We are already using the piece to an extent.  Piles of music as well as the boys’ music bags live inside the half finished cabinet.  And, as I’d suspected, the viola has found a nice resting spot on top while the cello comfortably leans against the side.  Once the cabinet is completely done, I’ll have to pull out my designer’s wand and find some cool mirrors or artwork to hang above it.

 

 

swooning over VMD furniture chalk paint

Thanks to a dear California friend, I am now officially enamored with Vintage Market and Design’s furniture chalk paint.  The gesso, chalk and water based paint is tinted with natural earth pigments and thus has low VOCs, no toxins, and no odor.  Whats not to love?  And, the fact that I have little or no prep work for refurbishing wood, metal, glass, rigid plastics, and even fabric certainly makes it swoon-worthy in my book.  And, to top it all off, VMD is much cheaper than its competitors and has 75 colors to choose from.

After seeing some amazing photos of my friend’s refurbished thrift store furniture, I decided back in the Fall that a low risk project was due.  Our kitchen still has its original 1980s pantry doors which, to say the least, were looking quite sad.  Beyond sad, really.  I figured that if using the VMD paint on them was a flop that it wouldn’t be a tremendous loss.  We could eventually get new doors.  The prep work, if you even want to call it that, was a cinch.  All I had to do was to mix 2 parts Dawn Dishwashing Liquid, 1 part vinegar and 2 parts warm water and then wipe down the doors.  In order to add a pop of color to our mostly neutral kitchen and to coordinate with my inexpensive handmade art work above the pantry, I chose VMD’s Barn Door (which also nostalgically reminded me of all of the barn door red paint I’d used back in Montana to paint our, um, barn doors!)  After two coats of paint followed by the Clear Coat sealer, the doors were done and certainly improved.   Viola!  Now I’m slowly working on hacking an old cabinet I found at Goodwill so that the Sprouts will have storage for all of their sheet music.  Stay tuned for updates!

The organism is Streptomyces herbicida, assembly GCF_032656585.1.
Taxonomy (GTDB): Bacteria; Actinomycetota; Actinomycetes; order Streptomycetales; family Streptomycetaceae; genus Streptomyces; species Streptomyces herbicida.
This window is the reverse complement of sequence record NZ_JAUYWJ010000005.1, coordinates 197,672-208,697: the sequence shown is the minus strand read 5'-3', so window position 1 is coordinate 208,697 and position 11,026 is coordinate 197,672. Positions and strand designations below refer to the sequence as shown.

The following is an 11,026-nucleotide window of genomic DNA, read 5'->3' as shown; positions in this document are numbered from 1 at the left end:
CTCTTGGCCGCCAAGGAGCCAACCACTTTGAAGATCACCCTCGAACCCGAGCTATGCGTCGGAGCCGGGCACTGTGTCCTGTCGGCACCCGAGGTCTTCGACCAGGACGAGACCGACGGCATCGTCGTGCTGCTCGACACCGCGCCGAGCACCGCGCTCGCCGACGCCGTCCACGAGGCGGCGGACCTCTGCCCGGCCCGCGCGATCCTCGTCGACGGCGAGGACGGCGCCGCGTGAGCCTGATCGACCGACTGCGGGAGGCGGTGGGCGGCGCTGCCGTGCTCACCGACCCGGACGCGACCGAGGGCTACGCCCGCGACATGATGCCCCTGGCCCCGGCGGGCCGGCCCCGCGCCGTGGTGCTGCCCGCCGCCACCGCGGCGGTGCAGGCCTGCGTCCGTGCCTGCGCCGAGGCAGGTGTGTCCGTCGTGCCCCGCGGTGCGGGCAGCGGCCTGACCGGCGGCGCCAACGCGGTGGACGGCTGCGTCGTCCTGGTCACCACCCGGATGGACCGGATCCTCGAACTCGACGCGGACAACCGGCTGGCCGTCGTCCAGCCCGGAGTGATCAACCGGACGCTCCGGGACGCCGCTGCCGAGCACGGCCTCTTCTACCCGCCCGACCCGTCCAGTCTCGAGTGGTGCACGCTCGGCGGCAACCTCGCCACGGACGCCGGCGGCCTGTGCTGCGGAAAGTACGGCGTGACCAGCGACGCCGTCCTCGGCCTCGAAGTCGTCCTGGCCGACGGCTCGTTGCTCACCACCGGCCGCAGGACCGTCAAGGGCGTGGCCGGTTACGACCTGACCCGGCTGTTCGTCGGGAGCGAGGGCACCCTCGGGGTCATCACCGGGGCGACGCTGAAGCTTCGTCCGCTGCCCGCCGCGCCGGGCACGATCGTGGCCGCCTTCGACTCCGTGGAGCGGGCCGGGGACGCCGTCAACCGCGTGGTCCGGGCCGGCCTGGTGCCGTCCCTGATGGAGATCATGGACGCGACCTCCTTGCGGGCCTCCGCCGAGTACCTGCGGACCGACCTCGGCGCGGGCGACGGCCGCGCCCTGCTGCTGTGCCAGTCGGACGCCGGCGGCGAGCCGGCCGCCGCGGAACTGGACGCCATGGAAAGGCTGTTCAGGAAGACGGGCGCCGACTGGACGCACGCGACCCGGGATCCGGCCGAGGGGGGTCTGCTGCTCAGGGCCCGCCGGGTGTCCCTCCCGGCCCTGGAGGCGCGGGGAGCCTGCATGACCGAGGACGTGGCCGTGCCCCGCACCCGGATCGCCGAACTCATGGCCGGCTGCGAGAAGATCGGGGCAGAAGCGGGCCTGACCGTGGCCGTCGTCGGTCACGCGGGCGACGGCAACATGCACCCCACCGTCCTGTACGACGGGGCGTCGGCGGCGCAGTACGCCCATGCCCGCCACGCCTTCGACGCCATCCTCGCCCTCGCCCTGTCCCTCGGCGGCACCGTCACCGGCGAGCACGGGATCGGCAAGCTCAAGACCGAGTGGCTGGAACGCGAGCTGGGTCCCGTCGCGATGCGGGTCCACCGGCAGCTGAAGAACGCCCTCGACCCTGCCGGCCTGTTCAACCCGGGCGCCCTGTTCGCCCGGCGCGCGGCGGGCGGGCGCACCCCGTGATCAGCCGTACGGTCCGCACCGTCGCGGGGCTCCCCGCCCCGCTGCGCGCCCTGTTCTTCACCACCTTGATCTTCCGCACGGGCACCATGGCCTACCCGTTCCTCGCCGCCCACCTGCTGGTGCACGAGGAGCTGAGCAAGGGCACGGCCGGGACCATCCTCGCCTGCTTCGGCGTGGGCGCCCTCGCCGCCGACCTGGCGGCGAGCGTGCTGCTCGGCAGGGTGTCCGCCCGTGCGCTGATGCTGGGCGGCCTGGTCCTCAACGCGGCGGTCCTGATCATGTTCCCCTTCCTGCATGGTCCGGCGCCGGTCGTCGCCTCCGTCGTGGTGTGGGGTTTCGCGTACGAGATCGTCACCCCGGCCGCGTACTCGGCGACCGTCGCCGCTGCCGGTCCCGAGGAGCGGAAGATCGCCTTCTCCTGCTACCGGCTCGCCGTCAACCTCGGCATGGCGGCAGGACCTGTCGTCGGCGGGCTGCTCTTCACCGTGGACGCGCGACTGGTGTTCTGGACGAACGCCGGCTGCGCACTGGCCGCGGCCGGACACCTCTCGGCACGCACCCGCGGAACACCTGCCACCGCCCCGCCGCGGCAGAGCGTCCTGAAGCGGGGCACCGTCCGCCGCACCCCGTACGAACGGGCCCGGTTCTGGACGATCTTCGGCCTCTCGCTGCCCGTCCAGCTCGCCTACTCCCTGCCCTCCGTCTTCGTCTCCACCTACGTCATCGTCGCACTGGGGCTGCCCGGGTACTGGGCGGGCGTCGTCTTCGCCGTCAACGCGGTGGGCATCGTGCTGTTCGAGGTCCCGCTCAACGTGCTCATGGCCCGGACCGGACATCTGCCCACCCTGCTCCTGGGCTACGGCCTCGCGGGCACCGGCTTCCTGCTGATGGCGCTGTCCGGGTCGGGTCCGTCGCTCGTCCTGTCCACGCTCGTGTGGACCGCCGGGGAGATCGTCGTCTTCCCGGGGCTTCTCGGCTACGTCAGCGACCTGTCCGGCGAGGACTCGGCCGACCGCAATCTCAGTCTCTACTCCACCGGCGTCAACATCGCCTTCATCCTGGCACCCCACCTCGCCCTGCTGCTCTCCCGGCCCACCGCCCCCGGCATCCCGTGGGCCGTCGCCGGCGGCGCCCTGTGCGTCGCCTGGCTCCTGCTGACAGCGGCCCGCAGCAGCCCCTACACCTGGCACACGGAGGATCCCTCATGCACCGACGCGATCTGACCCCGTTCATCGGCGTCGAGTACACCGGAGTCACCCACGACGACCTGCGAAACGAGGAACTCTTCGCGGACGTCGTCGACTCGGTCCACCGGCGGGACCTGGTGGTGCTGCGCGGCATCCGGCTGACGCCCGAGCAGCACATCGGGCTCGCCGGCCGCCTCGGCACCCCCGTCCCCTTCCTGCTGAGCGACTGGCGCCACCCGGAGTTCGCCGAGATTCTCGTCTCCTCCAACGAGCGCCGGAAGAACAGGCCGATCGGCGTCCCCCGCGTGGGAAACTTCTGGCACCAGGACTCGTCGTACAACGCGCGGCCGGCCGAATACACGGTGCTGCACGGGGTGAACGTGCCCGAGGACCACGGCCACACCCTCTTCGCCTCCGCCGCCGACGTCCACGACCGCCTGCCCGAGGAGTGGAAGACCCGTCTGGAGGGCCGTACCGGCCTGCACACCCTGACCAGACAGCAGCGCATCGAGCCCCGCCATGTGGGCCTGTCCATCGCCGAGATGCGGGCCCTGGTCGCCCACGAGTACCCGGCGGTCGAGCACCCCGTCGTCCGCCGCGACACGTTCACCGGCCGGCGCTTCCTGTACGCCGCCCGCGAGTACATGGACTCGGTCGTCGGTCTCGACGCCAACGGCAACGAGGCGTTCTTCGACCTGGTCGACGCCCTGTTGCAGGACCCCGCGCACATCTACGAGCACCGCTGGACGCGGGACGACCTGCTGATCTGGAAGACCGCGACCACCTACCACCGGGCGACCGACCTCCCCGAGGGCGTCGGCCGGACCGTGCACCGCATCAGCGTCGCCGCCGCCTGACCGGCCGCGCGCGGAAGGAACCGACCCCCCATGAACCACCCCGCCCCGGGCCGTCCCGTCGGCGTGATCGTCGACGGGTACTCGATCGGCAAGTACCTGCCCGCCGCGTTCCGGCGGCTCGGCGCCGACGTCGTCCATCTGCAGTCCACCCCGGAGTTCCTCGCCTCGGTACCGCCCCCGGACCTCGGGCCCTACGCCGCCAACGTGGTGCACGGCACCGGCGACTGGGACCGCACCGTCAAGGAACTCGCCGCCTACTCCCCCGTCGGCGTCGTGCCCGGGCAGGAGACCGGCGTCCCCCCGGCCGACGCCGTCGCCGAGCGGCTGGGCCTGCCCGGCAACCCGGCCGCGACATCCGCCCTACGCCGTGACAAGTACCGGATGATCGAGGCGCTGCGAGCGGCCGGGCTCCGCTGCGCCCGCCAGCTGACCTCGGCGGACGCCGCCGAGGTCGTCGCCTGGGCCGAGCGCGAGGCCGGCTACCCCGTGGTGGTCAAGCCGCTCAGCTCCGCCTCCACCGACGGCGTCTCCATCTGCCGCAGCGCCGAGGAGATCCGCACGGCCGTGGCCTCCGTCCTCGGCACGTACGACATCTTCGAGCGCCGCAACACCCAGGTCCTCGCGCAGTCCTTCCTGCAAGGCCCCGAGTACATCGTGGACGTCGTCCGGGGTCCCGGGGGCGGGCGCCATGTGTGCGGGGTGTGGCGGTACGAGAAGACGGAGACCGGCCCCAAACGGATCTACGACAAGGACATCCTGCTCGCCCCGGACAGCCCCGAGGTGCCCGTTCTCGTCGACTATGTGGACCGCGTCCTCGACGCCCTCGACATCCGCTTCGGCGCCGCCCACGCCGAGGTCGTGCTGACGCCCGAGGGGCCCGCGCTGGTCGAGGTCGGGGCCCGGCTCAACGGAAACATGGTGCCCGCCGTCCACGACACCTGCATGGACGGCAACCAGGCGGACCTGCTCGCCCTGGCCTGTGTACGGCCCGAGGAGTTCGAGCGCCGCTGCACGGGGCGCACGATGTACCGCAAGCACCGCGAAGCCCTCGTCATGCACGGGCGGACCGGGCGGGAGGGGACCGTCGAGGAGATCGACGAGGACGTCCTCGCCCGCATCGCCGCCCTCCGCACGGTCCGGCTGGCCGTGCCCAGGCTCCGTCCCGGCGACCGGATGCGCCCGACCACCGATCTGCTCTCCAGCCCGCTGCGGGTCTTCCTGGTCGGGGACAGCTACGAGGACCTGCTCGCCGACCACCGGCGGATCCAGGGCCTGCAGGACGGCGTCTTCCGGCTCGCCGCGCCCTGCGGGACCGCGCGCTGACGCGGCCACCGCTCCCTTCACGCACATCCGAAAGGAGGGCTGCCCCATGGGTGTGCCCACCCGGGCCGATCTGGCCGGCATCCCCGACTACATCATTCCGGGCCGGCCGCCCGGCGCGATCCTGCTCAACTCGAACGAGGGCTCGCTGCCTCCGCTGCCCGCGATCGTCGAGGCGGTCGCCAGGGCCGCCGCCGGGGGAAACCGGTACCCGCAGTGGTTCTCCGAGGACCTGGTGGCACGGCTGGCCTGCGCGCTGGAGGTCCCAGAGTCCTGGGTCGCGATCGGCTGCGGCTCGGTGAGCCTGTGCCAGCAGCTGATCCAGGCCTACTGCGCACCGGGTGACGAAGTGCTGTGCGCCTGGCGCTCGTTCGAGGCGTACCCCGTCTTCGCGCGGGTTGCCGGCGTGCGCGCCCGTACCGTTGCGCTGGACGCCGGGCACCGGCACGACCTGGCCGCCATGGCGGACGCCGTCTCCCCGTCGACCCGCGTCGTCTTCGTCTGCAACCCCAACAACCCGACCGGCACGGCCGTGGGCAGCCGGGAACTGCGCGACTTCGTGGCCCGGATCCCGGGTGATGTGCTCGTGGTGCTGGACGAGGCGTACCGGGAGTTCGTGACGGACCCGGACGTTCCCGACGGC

"before": showing your pantry can be as embarrassing as revealing a messy closet!
“before”: showing your pantry can be as embarrassing as revealing a messy closet!
base coat
base coat
as with any home project, painting the doors snowballed into a complete pantry makeover...I finally labelled my whole food bulk items, and bought cheap racks and baskets at a local discount store to further organize the space.
as with any home project, painting the doors snowballed into a complete pantry makeover…I finally labelled my whole food bulk items, and bought cheap racks and baskets at a local discount store to further organize the space.
I love how the paint coordinated with my fabric art from our quilting store back in Montana (don't you just love those funky chickens?)
I love how the paint coordinated with my fabric art from our quilting store back in Montana (don’t you just love those funky chickens?)
in case you're wondering about the hanging object to the left of the pantry, those are my "prosperity hens" made by a women's cooperative in India....
in case you’re wondering about the hanging object to the left of the pantry, those are my “prosperity hens” made by a women’s cooperative in India….
the jury is out...VMD is absolutely swoon worthy!
the jury is out…VMD is absolutely swoon worthy!